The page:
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Dr. Deborah Savage

Dr. Deborah Savage is a Professor of Theology at Franciscan University of Steubenville who has a particular interest in Catholic Social Thought and the fundamental theological categories that serve as its substructure. Dr. Savage's unique blend of real-world experience and academic expertise shapes her approach to Theology and Philosophy.

Meet Deborah Savage—Doctor of Religious Studies, Theology, and Society

Dr. Deborah Savage is Professor of Theology at Franciscan University of Steubenville, having joined the faculty in 2021. Previously she was on the faculty at the St. Paul Seminary School of Divinity at the University of St. Thomas in St. Paul, Minnesota where she taught both philosophy and theology for thirteen years, having taught as an adjunct professor for fifteen years first in the College of Business and then in the Theology Department. Deborah Savage received her doctorate in Religious Studies from Marquette University in 2005; her degree is in both theology and philosophy. Dr. Savage is the co-founder and acting director of the Siena Symposium for Women, Family, and Culture, an interdisciplinary think tank, organized to respond to John Paul II’s call for a new and explicitly Christian feminism. Dr. Savage is a student of St. Thomas Aquinas with a particular interest in investigating his thought in light of contemporary questions. Her primary academic areas are philosophical and theological anthropology; her recent research has been focused on the development of a robust theology of the nature of man and woman, both their identities and their complementarity. A second research area is the meaning of human action, the significance of human work and of vocation, and the metaphysics of creation as a foundation for both stewardship and economics. She has a particular interest in Catholic Social Thought and the fundamental theological categories that serve as its substructure. She is a scholar of the work of Karol Wojtyla/John Paul II and has written and presented or published several papers on how his philosophical anthropology informs his body of work as Pope.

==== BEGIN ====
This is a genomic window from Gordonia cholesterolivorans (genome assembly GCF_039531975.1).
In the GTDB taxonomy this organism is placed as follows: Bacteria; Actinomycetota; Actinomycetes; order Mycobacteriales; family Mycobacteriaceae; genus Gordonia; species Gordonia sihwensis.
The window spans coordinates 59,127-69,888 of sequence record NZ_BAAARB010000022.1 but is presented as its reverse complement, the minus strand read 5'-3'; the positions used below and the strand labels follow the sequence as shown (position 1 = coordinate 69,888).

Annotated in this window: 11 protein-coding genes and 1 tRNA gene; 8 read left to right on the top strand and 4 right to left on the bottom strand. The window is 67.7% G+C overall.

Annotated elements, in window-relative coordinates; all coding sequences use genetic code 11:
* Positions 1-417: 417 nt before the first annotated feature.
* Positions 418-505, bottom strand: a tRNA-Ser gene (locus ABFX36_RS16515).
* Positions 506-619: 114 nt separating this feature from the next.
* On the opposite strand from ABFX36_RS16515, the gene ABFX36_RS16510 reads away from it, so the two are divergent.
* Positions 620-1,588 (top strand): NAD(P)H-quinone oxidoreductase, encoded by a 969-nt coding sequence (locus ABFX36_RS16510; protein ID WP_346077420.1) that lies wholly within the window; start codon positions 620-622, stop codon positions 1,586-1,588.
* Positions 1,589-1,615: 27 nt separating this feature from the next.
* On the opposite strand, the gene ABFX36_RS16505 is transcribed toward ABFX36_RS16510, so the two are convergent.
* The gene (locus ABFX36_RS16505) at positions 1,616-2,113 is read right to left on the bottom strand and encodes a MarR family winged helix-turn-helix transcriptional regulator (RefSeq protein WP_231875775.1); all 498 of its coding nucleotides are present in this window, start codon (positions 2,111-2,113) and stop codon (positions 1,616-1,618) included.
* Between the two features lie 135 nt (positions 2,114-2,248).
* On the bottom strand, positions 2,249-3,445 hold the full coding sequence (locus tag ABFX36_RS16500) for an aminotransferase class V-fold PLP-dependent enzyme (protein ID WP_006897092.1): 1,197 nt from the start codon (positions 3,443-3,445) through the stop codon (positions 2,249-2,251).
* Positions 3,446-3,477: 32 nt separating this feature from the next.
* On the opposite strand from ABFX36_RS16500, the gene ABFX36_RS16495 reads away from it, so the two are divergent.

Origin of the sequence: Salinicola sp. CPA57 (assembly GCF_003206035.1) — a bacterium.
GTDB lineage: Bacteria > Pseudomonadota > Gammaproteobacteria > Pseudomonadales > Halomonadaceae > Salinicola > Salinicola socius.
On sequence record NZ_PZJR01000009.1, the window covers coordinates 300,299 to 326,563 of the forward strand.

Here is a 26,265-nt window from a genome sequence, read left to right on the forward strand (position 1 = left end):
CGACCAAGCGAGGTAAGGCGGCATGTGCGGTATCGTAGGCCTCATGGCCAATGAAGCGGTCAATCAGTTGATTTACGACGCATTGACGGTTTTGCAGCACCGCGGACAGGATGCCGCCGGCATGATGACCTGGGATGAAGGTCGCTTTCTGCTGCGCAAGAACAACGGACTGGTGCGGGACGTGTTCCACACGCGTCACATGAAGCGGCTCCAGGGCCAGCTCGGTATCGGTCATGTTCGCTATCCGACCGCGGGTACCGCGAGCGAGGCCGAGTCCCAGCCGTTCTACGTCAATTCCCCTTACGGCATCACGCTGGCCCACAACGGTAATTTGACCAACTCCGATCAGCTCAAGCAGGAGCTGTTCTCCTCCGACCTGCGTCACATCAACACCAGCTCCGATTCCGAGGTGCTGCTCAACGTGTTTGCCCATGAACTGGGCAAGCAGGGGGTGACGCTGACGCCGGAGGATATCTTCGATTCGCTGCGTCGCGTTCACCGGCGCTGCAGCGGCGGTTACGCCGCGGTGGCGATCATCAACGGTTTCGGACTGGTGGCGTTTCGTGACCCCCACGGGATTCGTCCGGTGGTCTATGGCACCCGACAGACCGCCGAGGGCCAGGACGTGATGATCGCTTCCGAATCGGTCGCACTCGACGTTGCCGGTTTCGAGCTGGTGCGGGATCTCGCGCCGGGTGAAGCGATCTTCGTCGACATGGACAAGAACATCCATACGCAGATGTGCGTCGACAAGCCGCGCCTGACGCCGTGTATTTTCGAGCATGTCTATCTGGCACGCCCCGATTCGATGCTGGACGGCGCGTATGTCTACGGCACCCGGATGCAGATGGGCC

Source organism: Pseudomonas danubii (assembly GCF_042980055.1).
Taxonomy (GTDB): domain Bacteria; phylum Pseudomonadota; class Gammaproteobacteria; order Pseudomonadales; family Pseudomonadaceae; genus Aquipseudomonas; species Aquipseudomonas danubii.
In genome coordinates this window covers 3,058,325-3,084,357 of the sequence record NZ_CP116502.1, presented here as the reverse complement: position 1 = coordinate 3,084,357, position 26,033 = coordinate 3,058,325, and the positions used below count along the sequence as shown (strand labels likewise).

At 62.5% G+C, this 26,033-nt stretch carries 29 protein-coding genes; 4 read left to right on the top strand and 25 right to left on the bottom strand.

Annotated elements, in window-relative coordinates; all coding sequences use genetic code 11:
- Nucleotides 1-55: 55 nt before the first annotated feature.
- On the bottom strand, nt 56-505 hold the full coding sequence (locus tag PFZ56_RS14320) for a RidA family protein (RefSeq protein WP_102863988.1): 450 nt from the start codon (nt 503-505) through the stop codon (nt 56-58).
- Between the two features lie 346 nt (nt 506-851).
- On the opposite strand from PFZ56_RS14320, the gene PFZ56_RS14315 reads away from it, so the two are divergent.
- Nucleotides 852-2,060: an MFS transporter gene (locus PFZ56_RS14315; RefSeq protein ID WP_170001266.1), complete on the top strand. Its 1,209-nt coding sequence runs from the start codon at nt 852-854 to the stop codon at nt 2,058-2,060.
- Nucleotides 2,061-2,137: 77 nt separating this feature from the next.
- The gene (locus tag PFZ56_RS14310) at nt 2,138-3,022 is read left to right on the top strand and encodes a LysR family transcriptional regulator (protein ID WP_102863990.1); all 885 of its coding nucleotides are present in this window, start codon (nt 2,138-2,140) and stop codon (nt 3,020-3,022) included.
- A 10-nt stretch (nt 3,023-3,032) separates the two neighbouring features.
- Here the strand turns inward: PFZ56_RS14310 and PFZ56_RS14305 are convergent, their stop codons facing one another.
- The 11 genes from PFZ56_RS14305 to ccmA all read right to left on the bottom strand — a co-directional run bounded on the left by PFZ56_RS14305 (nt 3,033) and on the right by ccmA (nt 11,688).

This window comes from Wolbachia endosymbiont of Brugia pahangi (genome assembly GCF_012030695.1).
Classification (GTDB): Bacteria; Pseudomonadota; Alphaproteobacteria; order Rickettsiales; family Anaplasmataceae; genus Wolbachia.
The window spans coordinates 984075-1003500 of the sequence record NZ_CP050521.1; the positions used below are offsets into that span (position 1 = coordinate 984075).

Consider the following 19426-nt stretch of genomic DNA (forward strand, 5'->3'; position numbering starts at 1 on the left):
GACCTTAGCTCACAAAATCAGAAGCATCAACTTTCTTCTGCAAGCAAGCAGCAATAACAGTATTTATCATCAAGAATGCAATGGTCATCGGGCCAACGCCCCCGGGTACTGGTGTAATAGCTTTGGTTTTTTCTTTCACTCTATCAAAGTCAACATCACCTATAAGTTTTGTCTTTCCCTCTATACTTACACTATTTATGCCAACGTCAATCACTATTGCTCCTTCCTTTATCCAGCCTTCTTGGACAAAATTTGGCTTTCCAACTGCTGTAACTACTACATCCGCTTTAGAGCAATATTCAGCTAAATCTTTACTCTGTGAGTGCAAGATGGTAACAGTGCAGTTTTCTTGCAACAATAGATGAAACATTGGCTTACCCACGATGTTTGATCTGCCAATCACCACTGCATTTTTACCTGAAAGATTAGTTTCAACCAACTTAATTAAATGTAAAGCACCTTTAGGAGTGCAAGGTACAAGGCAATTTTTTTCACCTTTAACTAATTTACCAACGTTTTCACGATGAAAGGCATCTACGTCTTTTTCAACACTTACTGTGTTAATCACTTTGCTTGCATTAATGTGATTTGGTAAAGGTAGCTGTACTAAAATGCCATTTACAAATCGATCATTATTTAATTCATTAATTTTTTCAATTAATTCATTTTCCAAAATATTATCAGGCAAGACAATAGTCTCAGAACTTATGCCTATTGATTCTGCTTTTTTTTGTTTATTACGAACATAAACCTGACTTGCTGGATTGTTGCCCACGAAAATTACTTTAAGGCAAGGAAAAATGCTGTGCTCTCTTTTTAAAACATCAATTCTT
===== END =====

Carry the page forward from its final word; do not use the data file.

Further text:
From Business to Academia

Prior to pursuing her doctorate, Dr. Savage worked for over twenty-five years in the business sector, holding a variety of positions primarily in manufacturing organizations. This experience and the questions that arose as a result led her to investigate the theological meaning of work as a locus of personal conversion and sanctification. Dr. Savage's writing has appeared in several publications, Nova et Vetera, Logos: A Journal of Catholic Thought and Culture, First Things, Humanum, Catholic World Report, and Public Discourse. Some recent publications include “Redeeming Woman: A Catholic Response to the Second Sex Issue,” published in the journal Religions and “The Therapeutic and Pastoral Implications of Pope St. John Paul II’s Account of the Person,” published in The Journal of Christian Bioethics. The most recent iteration of her theory of Man and Woman is a chapter in a volume entitled The Complementarity of Men and Women, edited by Dr. Paul Vitz and published by CUA Press (May 2021). She is currently at work on a book entitled “Woman and Man” for formal consideration by Catholic University of America Press which she hopes to complete this academic year.

Dr. Savage is a member of the Academy of Catholic Theology and the American Catholic Philosophical Association. She served for several years as a member of the Board of Trustees at Franciscan University, resigning earlier in 2021. She lives in Steubenville, Ohio with her husband of thirty-four years, Andrew Percic, and their daughter, Madeline.